Friday, April 08, 2005

Religion as law…Opinion as fact
It has been some years since I lived in America. In all that time, I have been unwilling and incapable of becoming an expatriate in the sense of how I have seen it lived by many expatriates: as knee-jerk anti-Americanism. When listening to their anti-American rants, I have often felt that it is much easier to count the sins of a nation/people than its virtues. Not that I want to close my eyes to the mistakes, injustices, and even evils of my nation/people, no not that. I just cannot close my eyes to its virtues. I cannot close my eyes to the idea of America as an unfinished project rather that as something complete, dead, and defined. As a child I struggled with conflicting views of America: one that saw America through the eyes of the Viet Nam war and one that saw America through the eyes of my immigrant relatives. I struggled to reconcile these conflicting views of America and was able to. As a result, my understanding of America is complex. I can never relinquish my American identity. It is not an identity that I shrink from. This does not mean that I am always proud of it or uncritical of it. No. It means that it is mine, and it is complex, and I will not disown it. I have been proud and amused by the way American ingenuity is so touted by us. I guess the real ingenuity is giving so many of the world's population opportunities to invent, work, and study. That has been our true ingenuity.

That said, I feel that my identity is under attack. Will my Americanism become a relic? Will people find me out of date, quaint even? Are free press, free speech, immigration, religious freedom, and the separation of church and state all coming under attack?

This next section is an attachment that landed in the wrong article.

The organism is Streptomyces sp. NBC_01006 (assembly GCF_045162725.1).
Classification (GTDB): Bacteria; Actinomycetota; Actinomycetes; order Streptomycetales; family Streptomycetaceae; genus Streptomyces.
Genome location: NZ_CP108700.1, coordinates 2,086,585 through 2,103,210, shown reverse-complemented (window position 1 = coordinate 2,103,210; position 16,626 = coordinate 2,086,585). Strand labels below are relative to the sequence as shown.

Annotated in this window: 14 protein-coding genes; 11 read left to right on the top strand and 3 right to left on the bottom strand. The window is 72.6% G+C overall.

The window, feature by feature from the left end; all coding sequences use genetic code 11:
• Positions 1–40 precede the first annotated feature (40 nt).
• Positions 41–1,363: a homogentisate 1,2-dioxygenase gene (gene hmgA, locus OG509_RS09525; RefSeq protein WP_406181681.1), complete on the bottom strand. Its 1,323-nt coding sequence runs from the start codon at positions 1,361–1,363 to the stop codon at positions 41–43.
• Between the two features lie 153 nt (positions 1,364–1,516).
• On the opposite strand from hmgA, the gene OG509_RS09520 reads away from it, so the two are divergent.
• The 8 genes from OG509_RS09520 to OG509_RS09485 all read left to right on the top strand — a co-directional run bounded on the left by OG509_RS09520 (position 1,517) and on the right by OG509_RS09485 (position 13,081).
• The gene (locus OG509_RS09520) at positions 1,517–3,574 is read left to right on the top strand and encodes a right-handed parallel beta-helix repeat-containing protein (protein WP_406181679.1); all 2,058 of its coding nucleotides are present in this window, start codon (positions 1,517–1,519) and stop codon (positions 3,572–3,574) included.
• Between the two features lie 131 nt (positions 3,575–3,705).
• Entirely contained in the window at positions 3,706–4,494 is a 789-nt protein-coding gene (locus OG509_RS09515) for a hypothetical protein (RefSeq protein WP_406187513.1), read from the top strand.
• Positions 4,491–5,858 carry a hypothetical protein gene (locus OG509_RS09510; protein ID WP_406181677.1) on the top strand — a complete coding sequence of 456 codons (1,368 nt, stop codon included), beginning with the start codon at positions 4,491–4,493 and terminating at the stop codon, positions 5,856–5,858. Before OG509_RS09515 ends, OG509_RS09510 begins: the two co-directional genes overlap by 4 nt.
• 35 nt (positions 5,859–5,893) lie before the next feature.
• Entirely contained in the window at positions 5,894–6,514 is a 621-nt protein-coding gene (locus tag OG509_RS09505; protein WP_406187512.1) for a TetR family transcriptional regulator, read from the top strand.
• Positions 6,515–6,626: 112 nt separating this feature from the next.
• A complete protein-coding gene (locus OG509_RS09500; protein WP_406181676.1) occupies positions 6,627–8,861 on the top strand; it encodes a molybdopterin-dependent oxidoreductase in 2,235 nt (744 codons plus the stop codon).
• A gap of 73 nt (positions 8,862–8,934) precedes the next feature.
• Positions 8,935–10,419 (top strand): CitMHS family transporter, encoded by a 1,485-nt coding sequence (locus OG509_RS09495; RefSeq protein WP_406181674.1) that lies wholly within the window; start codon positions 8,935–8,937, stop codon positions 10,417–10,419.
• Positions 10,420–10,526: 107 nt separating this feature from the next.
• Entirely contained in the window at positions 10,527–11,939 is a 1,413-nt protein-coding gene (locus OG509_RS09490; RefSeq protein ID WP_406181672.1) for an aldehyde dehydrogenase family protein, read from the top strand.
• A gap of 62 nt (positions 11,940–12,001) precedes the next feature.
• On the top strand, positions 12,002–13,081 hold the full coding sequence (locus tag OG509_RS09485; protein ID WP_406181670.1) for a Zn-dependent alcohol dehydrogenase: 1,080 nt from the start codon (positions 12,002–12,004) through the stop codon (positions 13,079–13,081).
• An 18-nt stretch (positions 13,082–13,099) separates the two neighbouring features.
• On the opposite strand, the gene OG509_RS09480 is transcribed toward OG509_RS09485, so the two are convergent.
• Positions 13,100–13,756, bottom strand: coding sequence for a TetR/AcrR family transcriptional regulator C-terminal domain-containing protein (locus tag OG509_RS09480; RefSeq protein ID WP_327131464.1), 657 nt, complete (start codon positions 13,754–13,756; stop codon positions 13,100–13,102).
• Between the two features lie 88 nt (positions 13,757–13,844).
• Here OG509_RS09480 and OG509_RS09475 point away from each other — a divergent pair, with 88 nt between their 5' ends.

I have a friend here in Iran who is brilliant in his field but cannot complete his studies here because somebody (or bodies) has determined that he is not Islamic enough. Iran is a country that has shown itself willing to lose most of its best and brightest to the rest of the world: all in the name of ideology. America, having become wildly paranoid since 9/11, will no longer issue visas to these people. Trust me, they will go elsewhere. When they do go elsewhere, America will suffer.

My religion is a minority religion in both the US and in Iran. I do not want to live under the religious rule of either. I do not want them to live under the rules of my religion either. Why would I? When religions rule, they set themselves up as superior to civil law and other religious beliefs. Many Muslims believe that they should only do business with other Muslims. Many Christians believe the same. (To be fair, other peoples and religions believe the same, but I am only addressing the dominant religions of America and Iran.) This is how they interpret their religious mandate in the world. Disrespecting the wishes and even the legal protections of others is acceptable under religious rule because the ruling interpretation of God's word is more important than anything else. And that is key: interpretation. Law is always subject to interpretation. Proponents of religious law, however, can always claim that God is on their side which essentially means that you must bow to God's word. The ruling interpretation of God's word often needs to combine their interpretation with violence in order to enforce their ideas. After all, violence is acceptable with God on your side. We've all seen it.

When I was nine or ten, I heard a story from the Talmud about a group of Rabbis arguing about a law. One of the Rabbis argued that God was on his side and that he could prove that by performing a series of small miracles. None of the miracles was enough to convince the other Rabbis that their reasoning was incorrect and that they should change their opinion so that it was in alignment with the opinion of the Rabbi who had God on his side. In the end, God approves of their dissent. God says, "The Law is not in heaven."

Law is subject to change and interpretation.

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